Wondering why your toast ALWAYS lands butter side down? Is it Murphy’s Law? Or is there something more scientific at play? The Never Cook Naked guys weigh in.

: regisjean

Dear Never Cook Naked Guys: I’d appreciate a scientific explanation as to why toast always lands on the floor butter-side down.—Tired of the Morning Sadness

Dear Morning Sadness: It falls butter-side down because the buttered side is heavier.

Gotcha!

That answer doesn’t pan out experimentally. (And yes, people have done experiments on this sort of thing. Gotten grants, too. Sheesh.) If things always landed heavy-side down, we’d land on our well-filled foodie stomachs every time. Instead, we fall down and hit our shoulders, our elbows, our knees, what have you.

When all factors are even, toast has about a 50/50 chance of landing buttered-side down. We think it just seems like the buttered side lands face down more often because we’re more likely to remember the mess, and just as likely to forget those times when we blew on the dry side to continue eating, like it was no big deal.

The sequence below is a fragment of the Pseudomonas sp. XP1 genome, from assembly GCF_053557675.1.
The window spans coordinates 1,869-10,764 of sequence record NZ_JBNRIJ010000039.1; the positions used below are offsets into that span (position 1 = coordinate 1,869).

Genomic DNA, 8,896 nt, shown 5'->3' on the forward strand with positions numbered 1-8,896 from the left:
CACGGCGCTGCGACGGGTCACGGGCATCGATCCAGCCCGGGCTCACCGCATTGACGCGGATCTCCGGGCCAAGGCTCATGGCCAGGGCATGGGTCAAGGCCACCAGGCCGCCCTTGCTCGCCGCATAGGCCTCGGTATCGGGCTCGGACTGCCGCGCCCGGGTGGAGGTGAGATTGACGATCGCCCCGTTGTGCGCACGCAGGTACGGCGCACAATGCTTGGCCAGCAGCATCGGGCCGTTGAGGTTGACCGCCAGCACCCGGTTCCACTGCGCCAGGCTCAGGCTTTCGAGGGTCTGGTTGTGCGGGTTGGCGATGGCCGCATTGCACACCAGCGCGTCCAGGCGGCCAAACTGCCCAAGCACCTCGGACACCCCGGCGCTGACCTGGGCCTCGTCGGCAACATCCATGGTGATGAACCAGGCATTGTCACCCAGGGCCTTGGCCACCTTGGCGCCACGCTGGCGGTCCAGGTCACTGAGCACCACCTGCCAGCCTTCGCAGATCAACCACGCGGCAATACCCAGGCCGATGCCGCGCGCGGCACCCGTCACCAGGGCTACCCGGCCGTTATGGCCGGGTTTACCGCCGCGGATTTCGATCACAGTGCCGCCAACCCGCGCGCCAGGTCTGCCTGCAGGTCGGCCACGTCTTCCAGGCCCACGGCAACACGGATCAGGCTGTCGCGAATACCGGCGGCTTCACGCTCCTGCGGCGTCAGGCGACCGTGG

That said, all factors are not even. Most counters are about waist-high, give or take an inch. Chances are the toast starts out on your plate buttered-side up, comes off the edge of the counter, starts its swan dive, and makes about a half-rotation before it hits the floor. Thus, buttered-side down. Clearly the solution is to build higher counters. And while you’re at it, stop eating off the floor.

Our very clever, very clothed Never Cook Naked columnists are at your disposal, able to troubleshoot everything from questionable table etiquette to tricky cooking techniques (as well as, natch, proper cooking attire). Curious to learn more solutions to culinary conundrums? Just ask!

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